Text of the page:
There are several distinct types of ways we classify breast implants.
- silicone or saline filled
- round or anatomic shaped
- smooth surfaced or textured
For the material and shape issues, there clearly are performance characteristics that differ. As to the issue of the implant shell surface, it gets a little more confusing.
The routine use of rough or textured surfaces on breast implants in the prevention of capsular contracture has been debated for nearly 20 years.
In the early 1980's we first read in the literature that the surface texture of an implant is an important variable in determining the soft-tissue response to an implant's capsule surface and experiments suggested that texturing resulted in tissue ingrowth and adherence to the implant surface.
These observations were first made with polyurethane-coated breast implants which had rough surfaces and almost no observed capsular contractures in patients with breast implants. Texturing was then quickly translated to contemporary silastic (silicone rubber) covered implants, but whether or not the same effect was maintained has been a little murky.If (a big if) there's a protective effect from texturing, the best data I've seen suggests that it's gone as you get closer to a decade out during surgery. If I had to guess why that's so, I'd say that reflects the ruptures starting to show up in those 4th generation implants at a decade out.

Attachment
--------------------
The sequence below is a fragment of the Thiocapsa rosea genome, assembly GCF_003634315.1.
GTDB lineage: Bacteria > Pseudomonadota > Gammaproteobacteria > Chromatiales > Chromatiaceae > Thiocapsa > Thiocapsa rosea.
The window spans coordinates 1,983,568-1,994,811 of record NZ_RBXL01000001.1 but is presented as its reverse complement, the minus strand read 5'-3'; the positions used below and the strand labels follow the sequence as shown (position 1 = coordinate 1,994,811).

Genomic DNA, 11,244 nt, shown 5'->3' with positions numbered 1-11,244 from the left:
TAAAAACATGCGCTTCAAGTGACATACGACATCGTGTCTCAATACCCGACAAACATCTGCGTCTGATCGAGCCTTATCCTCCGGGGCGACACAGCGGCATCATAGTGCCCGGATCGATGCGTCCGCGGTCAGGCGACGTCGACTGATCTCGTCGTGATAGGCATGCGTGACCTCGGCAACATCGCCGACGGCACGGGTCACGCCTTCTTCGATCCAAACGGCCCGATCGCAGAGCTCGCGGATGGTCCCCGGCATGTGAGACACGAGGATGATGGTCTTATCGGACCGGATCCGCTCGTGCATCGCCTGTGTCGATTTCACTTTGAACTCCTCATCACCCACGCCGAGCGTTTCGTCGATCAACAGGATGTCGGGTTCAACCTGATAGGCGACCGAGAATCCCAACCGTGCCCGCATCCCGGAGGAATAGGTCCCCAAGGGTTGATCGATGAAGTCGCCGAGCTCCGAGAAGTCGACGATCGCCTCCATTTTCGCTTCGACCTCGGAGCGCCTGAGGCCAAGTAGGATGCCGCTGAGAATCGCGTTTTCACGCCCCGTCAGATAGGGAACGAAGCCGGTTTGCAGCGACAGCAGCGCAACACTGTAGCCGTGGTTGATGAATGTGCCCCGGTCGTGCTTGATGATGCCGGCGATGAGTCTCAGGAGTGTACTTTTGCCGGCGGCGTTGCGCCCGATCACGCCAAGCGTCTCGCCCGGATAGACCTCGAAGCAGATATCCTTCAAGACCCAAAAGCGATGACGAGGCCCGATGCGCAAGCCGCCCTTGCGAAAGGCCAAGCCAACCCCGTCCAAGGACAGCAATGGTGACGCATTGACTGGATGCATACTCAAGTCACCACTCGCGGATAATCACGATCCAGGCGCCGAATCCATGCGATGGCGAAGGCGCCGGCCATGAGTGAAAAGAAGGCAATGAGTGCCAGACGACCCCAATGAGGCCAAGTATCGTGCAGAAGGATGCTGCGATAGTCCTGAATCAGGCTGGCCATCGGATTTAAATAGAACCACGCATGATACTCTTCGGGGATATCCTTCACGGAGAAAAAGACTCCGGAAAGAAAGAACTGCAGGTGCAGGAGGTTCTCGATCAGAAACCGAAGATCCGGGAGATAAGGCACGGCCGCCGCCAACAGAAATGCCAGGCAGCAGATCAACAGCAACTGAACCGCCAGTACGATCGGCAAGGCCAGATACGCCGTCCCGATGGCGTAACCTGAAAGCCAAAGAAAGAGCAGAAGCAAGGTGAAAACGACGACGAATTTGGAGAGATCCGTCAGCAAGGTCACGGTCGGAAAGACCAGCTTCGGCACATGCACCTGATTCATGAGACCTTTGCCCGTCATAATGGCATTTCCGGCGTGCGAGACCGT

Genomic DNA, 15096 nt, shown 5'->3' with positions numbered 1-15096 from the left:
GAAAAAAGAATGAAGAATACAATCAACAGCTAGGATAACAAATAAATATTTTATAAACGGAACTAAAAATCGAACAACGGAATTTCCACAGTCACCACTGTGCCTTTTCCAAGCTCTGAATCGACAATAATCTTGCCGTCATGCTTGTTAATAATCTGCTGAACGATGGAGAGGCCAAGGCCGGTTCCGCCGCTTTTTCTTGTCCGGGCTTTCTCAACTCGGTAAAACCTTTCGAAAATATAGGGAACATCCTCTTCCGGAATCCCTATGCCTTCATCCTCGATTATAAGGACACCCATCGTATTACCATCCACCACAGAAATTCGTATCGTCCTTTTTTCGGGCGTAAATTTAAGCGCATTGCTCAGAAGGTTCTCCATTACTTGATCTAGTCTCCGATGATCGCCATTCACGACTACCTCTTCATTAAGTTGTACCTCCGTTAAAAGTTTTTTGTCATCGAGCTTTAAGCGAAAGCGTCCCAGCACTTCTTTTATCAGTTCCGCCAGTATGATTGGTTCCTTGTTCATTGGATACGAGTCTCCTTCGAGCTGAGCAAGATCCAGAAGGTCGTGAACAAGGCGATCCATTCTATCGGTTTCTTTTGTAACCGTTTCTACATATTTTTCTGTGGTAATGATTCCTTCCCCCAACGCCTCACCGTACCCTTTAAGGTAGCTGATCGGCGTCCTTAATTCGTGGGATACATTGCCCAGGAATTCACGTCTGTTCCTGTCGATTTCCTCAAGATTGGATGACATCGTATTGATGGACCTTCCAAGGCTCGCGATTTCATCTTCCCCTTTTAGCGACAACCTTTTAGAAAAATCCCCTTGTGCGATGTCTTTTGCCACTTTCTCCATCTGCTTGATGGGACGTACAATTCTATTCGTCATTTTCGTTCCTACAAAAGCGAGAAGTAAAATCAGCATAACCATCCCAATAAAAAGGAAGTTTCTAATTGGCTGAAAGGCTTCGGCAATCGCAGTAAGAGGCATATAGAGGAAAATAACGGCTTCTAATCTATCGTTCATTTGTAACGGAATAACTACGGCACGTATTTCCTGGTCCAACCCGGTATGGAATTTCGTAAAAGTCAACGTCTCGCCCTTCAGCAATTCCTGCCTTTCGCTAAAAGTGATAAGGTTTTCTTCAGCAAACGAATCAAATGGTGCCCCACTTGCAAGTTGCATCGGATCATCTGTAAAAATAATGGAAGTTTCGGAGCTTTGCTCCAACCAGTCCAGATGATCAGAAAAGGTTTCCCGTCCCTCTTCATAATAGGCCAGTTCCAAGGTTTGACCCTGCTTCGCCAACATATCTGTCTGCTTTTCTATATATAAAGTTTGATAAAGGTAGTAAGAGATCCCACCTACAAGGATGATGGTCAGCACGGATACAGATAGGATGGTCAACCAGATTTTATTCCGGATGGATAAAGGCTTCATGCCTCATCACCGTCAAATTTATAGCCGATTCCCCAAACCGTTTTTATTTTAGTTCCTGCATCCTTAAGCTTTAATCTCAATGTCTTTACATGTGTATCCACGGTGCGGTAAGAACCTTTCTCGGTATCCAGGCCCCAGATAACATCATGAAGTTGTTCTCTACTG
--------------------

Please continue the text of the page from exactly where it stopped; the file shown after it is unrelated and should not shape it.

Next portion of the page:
It's kind of interesting to see the split between the United States and the rest of the world on this issue. Our singular experience with saline implants from 1990-2006 led many surgeons to abandon textured implants for smooth round devices as they're less likely to show visible wrinkles or ripples thru the skin. The "velcro-like" effect of the implant on it's surrounding tissue causes these ripples when the implant shifts. The rest of the world has a strong preference for textured devices as they never went through dealing with the limitations of saline implants. Philosophically, those doctors made the decision that they're willing to accept more rippling as a trade off for (possibly) less capsular contracture (implant hardening).
I personally am kind of ambivalent on this. Being an American-trained surgeon, I saw mostly round smooth implants placed partially under the pectoralis muscle during my residency. Over time, I've come to believe there's a role for "subfascial" implant techniques(over the muscle, but under the muscle fascia) with smooth implants. Looking ahead, I think we're poised to see a lot of plastic surgeons getting reacquainted with textured implants with the new shaped "gummy bear" implants which are all textured to help prevent rotation of the implant in the body.